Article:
Federal student loan repayment is set to resume in the coming months, with interest starting to accrue in September and payments scheduled to begin in October. After a 3½-year payment pause due to the pandemic, it’s crucial for borrowers to get ready. According to a recent NerdWallet survey, a staggering 88% of federal student loan borrowers did not make payments during the forbearance period. If you’re one of these borrowers, this article provides essential steps to help you prepare for the upcoming repayment phase.
1. Get Familiar with Your Loan Details
The survey revealed that nearly half of federal student loan borrowers (46%) are unaware of their current student loan debt, and 57% don’t know who their loan servicer is. Additionally, close to a third of federal student loan borrowers (31%) are uncertain about their interest rates when forbearance ends, and 27% are unsure about how to make payments.
To find your loan servicer and gain insights into your loan details, log in to the Federal Student Aid website using your FSA ID. If you don’t have one yet, you can create it. On the left side, you’ll see your total balance, and on the right, information about your loan servicer(s). You can make payments on your loan servicer’s website and also find interest rate information. During the payment pause, interest rates may appear as 0%, but you can check the rates on the FSA site by disbursement date(s), as well as see when your loans were disbursed.
2. Choose the Right Payment Plan
While the standard repayment plan spans 10 years and minimizes interest costs if you can afford the payments, there are other options to explore. The survey indicated that 60% of federal student loan borrowers are unaware of the various payment programs available to them.
For many, an income-driven repayment plan may be an excellent choice, as it lowers monthly costs by capping payments as a percentage of your discretionary income and offers forgiveness after 20 or 25 years of payments. The Biden administration is also introducing the SAVE plan, designed to further reduce payments and forgive balances sooner for students with an original loan debt of $12,000 or less. However, be aware that any amount forgiven at the end may be subject to taxation.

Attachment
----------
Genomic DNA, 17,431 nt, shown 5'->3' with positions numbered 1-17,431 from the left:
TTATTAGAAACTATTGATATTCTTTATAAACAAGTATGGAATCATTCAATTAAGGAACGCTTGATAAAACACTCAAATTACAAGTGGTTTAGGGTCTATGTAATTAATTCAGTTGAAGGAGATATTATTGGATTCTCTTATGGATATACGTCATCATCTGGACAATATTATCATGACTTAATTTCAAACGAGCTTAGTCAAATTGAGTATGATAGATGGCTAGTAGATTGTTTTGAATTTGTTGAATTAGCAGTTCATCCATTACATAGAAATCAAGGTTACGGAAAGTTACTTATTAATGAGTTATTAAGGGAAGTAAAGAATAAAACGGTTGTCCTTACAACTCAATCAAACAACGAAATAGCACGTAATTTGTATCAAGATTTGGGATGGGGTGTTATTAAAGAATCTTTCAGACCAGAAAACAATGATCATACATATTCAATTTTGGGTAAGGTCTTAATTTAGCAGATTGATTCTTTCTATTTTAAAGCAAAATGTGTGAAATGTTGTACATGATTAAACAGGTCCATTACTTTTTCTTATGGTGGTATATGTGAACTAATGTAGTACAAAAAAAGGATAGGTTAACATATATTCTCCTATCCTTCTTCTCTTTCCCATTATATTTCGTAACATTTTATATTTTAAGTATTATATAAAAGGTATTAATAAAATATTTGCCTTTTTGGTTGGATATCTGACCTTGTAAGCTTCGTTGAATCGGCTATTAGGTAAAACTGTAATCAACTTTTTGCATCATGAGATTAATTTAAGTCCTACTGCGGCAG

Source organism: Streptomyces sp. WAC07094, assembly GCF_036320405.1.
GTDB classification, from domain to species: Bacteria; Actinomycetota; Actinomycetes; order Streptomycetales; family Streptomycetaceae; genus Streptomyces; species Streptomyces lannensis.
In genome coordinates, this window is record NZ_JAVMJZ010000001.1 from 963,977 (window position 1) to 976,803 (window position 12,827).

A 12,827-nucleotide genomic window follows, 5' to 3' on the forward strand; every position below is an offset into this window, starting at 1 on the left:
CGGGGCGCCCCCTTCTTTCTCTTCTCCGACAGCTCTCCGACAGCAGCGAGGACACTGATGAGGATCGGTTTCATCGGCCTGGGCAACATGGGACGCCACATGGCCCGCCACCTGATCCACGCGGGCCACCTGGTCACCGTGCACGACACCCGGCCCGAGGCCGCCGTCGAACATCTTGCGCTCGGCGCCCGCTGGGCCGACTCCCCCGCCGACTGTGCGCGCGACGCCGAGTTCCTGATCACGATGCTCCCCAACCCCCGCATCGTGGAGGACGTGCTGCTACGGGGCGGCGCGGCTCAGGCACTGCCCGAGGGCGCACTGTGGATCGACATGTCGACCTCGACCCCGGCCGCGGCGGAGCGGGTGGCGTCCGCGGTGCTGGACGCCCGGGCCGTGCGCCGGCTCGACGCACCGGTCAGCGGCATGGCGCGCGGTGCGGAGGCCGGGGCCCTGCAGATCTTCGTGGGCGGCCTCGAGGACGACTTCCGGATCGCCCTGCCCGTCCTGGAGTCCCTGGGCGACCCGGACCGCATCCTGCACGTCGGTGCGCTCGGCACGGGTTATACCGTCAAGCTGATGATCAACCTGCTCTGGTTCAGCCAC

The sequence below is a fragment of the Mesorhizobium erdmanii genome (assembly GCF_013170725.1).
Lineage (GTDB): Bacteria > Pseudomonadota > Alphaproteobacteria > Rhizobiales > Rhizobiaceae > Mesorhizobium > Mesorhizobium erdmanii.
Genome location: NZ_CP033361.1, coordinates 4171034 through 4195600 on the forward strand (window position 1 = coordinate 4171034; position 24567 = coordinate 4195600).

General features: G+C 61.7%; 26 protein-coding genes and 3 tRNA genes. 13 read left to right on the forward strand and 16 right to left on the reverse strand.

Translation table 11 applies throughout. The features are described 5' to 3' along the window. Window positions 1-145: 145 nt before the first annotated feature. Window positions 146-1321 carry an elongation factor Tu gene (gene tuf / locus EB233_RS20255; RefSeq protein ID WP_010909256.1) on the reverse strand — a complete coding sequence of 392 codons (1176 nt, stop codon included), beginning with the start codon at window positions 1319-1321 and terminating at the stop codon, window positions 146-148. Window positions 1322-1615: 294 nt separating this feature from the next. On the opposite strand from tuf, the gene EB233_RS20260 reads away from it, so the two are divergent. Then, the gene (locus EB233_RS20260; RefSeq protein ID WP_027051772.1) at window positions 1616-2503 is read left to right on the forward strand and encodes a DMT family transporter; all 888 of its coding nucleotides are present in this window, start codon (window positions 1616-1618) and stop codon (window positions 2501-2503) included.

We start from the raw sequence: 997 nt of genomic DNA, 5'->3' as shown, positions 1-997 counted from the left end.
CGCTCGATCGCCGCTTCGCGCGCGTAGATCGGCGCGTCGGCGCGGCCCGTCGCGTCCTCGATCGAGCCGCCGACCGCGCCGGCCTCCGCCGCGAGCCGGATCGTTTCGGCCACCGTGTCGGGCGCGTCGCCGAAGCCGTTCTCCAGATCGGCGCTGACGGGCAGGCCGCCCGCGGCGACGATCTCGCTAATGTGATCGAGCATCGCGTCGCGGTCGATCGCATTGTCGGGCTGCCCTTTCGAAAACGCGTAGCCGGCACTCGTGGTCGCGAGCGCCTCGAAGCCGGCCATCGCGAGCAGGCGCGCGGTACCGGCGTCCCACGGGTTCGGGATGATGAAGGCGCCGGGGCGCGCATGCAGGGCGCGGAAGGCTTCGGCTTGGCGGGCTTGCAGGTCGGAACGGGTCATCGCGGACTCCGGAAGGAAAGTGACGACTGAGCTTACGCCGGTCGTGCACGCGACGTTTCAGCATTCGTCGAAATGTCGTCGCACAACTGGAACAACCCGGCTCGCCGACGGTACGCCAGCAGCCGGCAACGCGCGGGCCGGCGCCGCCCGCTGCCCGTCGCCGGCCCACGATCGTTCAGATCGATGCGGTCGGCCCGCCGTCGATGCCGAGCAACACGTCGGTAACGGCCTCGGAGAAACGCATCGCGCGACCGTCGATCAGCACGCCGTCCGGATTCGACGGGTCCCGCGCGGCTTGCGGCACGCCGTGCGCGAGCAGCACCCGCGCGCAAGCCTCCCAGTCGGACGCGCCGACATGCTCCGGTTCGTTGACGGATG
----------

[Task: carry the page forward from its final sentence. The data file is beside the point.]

3. Assess Your Budget
Nearly 2 in 5 federal student loan borrowers (38%) expect to make significant adjustments to their budgets to accommodate student loan payments once forbearance ends. Review your current budget and identify areas where you can cut back to afford your loan payments. A good starting point is the 50/30/20 budget, which suggests allocating 50% of your income to needs, 30% to wants, and 20% to debt payments and savings.
If cutting back isn’t sufficient, even with an income-driven repayment plan, you might consider postponing payments for up to a year. The Biden administration has implemented a 12-month onramp period, allowing you to delay payments without penalties. However, there are downsides to this approach.
4. Understand the Consequences of Skipping Payments
With the onramp period, you have the option to skip payments on your federal student loans without going into default, preserving your credit score. However, keep in mind that interest will continue to accrue, leading to increased debt by the end of the 12-month period. Additionally, this is only a temporary solution, and after a year, you’ll be required to resume payments or risk default.
While missing payments for a year is a possibility if necessary, if you can find a way to make payments, it’s advisable to do so.
5. Set Up Automatic Payments
For direct federal student loans, setting up automatic payments offers a small interest rate reduction of 0.25 percentage points. While this won’t drastically reduce your loan costs, it can save you some money over time. Moreover, it ensures that you never miss a payment if you have sufficient funds available in your bank account by each due date.